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Meehan cutoutA RETIRED American Ambassador from the Cold War era who lives in Helensburgh was interviewed about his colourful career on successive Sundays on BBC Radio Scotland’s ‘Good Morning Scotland’ programme.

Francis J.Meehan, who is 93, spoke to Bill Whitelaw about life in America's Foreign Service.

Easter and Avia Baird-w

THE PRIME mover in the formation of Headline Helensburgh, the talking newspaper serving the blind and otherwise visually handicapped in the town and district, had her own remarkable story.

The now twice-a-month local news service on cassette first made its appearance at the end of December 1975, and it is the oldest registered talking newspaper in Scotland

FASLANE Bay today is a massive naval base . . . but it was once a prosperous farming haven.

For much of that time the farm, with its rugged landscape, unforgiving climate and unpredictable weather, was worked by five generations of one family.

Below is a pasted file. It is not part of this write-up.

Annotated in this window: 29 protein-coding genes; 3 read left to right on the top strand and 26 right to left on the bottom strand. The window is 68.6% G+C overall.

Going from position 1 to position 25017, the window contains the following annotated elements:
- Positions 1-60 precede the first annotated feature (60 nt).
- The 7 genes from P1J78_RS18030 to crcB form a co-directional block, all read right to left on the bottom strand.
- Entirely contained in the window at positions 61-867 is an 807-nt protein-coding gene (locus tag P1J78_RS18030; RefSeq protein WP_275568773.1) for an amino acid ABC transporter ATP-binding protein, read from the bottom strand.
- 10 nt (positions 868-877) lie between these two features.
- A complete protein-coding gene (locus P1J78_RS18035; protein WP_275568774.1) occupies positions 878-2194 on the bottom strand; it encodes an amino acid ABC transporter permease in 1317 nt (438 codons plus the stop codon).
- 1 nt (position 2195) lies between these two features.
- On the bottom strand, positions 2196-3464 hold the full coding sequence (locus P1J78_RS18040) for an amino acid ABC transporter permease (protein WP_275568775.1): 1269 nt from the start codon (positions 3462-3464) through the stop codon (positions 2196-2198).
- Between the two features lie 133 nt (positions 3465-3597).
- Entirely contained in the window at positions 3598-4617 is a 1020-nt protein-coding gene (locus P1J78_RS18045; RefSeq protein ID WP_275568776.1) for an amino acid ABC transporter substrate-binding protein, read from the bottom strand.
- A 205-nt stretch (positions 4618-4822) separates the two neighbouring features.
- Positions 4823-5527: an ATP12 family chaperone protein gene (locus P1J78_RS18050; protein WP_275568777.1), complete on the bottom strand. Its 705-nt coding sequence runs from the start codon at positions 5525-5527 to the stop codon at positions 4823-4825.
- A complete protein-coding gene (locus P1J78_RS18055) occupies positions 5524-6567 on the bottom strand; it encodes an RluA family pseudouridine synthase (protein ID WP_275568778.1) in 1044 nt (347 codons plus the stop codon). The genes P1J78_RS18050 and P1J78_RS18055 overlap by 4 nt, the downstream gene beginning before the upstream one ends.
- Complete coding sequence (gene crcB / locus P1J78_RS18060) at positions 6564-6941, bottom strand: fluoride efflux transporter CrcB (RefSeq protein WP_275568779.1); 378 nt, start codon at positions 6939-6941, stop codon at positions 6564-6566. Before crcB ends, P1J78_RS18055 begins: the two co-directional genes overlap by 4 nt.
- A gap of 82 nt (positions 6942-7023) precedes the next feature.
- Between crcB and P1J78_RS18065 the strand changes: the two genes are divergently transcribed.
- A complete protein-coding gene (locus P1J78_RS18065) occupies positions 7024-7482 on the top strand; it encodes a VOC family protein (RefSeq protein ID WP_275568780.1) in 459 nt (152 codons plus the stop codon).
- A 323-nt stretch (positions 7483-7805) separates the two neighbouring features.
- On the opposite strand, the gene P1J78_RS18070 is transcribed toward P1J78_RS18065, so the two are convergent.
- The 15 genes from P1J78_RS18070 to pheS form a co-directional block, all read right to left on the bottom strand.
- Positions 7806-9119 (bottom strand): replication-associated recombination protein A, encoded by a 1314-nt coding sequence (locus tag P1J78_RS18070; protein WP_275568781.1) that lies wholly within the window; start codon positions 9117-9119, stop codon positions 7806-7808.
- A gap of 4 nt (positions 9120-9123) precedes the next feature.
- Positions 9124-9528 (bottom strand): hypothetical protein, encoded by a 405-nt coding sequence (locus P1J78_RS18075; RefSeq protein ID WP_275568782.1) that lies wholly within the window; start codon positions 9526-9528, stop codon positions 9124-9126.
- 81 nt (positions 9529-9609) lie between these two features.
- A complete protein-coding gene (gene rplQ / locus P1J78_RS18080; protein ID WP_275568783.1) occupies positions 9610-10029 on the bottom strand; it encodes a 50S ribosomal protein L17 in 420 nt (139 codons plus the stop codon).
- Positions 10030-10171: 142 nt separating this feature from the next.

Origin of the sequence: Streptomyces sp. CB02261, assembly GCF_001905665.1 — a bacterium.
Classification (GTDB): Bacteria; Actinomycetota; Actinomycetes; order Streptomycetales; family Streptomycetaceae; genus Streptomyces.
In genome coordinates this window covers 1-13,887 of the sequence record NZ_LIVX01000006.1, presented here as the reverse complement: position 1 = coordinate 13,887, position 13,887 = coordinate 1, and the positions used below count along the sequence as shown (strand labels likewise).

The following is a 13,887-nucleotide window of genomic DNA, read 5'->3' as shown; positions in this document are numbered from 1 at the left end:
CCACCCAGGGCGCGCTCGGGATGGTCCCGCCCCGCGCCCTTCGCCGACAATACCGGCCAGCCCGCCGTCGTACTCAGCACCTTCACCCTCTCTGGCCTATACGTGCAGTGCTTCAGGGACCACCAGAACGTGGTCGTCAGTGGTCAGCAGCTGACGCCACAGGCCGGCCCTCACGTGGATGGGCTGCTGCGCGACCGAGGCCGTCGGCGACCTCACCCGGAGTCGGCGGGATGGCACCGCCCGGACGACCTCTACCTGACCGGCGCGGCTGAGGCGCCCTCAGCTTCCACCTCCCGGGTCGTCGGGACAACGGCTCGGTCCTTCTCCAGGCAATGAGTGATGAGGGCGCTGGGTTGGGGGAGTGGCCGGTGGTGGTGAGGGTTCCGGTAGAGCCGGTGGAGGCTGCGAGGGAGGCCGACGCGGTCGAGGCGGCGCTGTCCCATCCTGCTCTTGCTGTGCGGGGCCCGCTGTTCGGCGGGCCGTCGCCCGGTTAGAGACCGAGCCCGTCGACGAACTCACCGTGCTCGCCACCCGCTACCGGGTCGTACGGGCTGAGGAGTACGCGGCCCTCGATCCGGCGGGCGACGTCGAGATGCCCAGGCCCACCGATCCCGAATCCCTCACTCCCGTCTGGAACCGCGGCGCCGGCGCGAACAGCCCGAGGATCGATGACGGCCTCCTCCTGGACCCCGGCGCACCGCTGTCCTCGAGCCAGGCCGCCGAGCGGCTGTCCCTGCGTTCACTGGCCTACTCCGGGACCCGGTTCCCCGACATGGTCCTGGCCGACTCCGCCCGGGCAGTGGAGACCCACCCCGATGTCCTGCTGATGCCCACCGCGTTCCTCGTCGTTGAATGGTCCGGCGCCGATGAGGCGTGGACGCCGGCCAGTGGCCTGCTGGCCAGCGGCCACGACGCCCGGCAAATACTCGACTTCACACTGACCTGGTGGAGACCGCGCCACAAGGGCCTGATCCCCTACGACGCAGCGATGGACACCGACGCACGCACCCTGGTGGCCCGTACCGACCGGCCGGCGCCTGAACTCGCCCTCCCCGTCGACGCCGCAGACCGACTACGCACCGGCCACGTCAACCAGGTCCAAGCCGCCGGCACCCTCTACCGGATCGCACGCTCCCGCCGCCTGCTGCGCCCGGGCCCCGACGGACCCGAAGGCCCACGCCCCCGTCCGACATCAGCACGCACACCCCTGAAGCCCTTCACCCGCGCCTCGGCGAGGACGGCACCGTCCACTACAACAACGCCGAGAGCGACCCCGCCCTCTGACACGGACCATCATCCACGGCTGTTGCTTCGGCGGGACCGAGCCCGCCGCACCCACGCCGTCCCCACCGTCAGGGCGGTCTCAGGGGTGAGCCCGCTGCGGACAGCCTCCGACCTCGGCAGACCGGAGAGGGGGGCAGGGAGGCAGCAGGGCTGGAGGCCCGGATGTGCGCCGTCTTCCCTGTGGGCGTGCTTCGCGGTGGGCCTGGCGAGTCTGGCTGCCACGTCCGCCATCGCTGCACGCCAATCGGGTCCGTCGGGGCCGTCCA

A SHABBY minute book, dating back to 1906, was the starting point for a paper chase that led to a windfall of £900 for Arrochar's local GP surgery.

The minute book of Arrochar Parish Sick Nursing Fund had been kept for over fifty years by Elizabeth Carson, the daughter of County Councillor John H.Carson, who was one of the last signatories on the fund's bank account.

Marco-Biagi-01.03.1wSCOTLAND’S Minister for Local Goverment and Community Empowerment, a guest at the opening of Helensburgh and Lomond Civic Centre on March 1 2016, surprised many with his local connections.

Marco Biagi MSP revealed that he was a former Hermitage Academy pupil and that his parents ran the Sun Chip Shop at the corner of East King Street and Sinclair Street for many years.

Charles-McHardy-cutout-wA CHIEF Constable as a whodunnit suspect may sound rather unlikely, but a Helensburgh man who was Chief Constable of Dunbartonshire is named as a possible suspect in a modern book about an old mystery.

The book, entitled “Controversy on the Clyde: Archaeologists, Fakes and Forgers”, by Alex Hale and Rob Sands, published in 2005, tells the story of archaeological excavations conducted at Dumbuck Crannog, near Dumbarton, shortly before the turn of the twentieth century.

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